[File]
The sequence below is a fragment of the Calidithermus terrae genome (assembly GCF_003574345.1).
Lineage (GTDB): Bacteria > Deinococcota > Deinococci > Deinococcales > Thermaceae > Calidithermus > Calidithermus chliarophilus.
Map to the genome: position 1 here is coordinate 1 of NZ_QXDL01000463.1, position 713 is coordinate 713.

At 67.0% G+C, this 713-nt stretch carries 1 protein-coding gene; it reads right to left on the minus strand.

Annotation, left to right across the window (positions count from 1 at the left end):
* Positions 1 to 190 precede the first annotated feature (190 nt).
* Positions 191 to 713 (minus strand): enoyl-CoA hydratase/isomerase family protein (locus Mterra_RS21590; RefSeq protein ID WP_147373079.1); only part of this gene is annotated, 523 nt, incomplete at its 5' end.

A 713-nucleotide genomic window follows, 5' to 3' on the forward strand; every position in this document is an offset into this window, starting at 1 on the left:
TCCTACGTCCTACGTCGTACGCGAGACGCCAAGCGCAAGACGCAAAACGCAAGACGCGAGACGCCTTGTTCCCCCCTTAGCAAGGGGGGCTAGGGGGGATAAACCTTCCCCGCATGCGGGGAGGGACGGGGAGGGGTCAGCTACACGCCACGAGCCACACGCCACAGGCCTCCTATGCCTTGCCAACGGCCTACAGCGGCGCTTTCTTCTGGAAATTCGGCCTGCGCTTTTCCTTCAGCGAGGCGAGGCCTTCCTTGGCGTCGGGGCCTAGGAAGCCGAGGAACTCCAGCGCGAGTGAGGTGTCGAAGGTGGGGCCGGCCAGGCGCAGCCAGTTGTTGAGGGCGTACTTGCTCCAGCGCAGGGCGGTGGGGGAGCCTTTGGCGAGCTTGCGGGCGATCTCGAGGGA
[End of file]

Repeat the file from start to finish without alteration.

The sequence below is a fragment of the Calidithermus terrae genome (assembly GCF_003574345.1).
Lineage (GTDB): Bacteria > Deinococcota > Deinococci > Deinococcales > Thermaceae > Calidithermus > Calidithermus chliarophilus.
Map to the genome: position 1 here is coordinate 1 of NZ_QXDL01000463.1, position 713 is coordinate 713.

At 67.0% G+C, this 713-nt stretch carries 1 protein-coding gene; it reads right to left on the minus strand.

Annotation, left to right across the window (positions count from 1 at the left end):
* Positions 1 to 190 precede the first annotated feature (190 nt).
* Positions 191 to 713 (minus strand): enoyl-CoA hydratase/isomerase family protein (locus Mterra_RS21590; RefSeq protein ID WP_147373079.1); only part of this gene is annotated, 523 nt, incomplete at its 5' end.

A 713-nucleotide genomic window follows, 5' to 3' on the forward strand; every position in this document is an offset into this window, starting at 1 on the left:
TCCTACGTCCTACGTCGTACGCGAGACGCCAAGCGCAAGACGCAAAACGCAAGACGCGAGACGCCTTGTTCCCCCCTTAGCAAGGGGGGCTAGGGGGGATAAACCTTCCCCGCATGCGGGGAGGGACGGGGAGGGGTCAGCTACACGCCACGAGCCACACGCCACAGGCCTCCTATGCCTTGCCAACGGCCTACAGCGGCGCTTTCTTCTGGAAATTCGGCCTGCGCTTTTCCTTCAGCGAGGCGAGGCCTTCCTTGGCGTCGGGGCCTAGGAAGCCGAGGAACTCCAGCGCGAGTGAGGTGTCGAAGGTGGGGCCGGCCAGGCGCAGCCAGTTGTTGAGGGCGTACTTGCTCCAGCGCAGGGCGGTGGGGGAGCCTTTGGCGAGCTTGCGGGCGATCTCGAGGGA